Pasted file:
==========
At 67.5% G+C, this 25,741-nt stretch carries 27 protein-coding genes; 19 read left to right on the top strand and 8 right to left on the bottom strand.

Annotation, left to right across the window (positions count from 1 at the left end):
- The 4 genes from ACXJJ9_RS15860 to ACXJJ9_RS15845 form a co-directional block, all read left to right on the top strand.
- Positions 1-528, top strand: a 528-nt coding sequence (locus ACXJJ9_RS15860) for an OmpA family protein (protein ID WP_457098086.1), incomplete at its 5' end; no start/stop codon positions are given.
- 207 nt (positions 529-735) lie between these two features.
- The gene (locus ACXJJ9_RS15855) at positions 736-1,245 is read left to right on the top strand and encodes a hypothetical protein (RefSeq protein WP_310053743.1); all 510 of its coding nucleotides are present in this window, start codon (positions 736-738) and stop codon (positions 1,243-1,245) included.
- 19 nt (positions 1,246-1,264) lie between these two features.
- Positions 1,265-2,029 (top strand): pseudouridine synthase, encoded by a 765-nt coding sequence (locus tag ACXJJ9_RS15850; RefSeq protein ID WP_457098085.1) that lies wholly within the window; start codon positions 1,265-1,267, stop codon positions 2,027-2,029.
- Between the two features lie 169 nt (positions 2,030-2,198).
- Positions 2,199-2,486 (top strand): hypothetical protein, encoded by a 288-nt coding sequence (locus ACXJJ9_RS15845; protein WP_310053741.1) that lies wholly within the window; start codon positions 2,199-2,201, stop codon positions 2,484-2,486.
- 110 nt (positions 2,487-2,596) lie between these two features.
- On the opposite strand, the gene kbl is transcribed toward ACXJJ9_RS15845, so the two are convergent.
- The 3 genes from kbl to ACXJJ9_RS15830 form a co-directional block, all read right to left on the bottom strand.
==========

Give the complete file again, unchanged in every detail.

At 67.5% G+C, this 25,741-nt stretch carries 27 protein-coding genes; 19 read left to right on the top strand and 8 right to left on the bottom strand.

Annotation, left to right across the window (positions count from 1 at the left end):
- The 4 genes from ACXJJ9_RS15860 to ACXJJ9_RS15845 form a co-directional block, all read left to right on the top strand.
- Positions 1-528, top strand: a 528-nt coding sequence (locus ACXJJ9_RS15860) for an OmpA family protein (protein ID WP_457098086.1), incomplete at its 5' end; no start/stop codon positions are given.
- 207 nt (positions 529-735) lie between these two features.
- The gene (locus ACXJJ9_RS15855) at positions 736-1,245 is read left to right on the top strand and encodes a hypothetical protein (RefSeq protein WP_310053743.1); all 510 of its coding nucleotides are present in this window, start codon (positions 736-738) and stop codon (positions 1,243-1,245) included.
- 19 nt (positions 1,246-1,264) lie between these two features.
- Positions 1,265-2,029 (top strand): pseudouridine synthase, encoded by a 765-nt coding sequence (locus tag ACXJJ9_RS15850; RefSeq protein ID WP_457098085.1) that lies wholly within the window; start codon positions 1,265-1,267, stop codon positions 2,027-2,029.
- Between the two features lie 169 nt (positions 2,030-2,198).
- Positions 2,199-2,486 (top strand): hypothetical protein, encoded by a 288-nt coding sequence (locus ACXJJ9_RS15845; protein WP_310053741.1) that lies wholly within the window; start codon positions 2,199-2,201, stop codon positions 2,484-2,486.
- 110 nt (positions 2,487-2,596) lie between these two features.
- On the opposite strand, the gene kbl is transcribed toward ACXJJ9_RS15845, so the two are convergent.
- The 3 genes from kbl to ACXJJ9_RS15830 form a co-directional block, all read right to left on the bottom strand.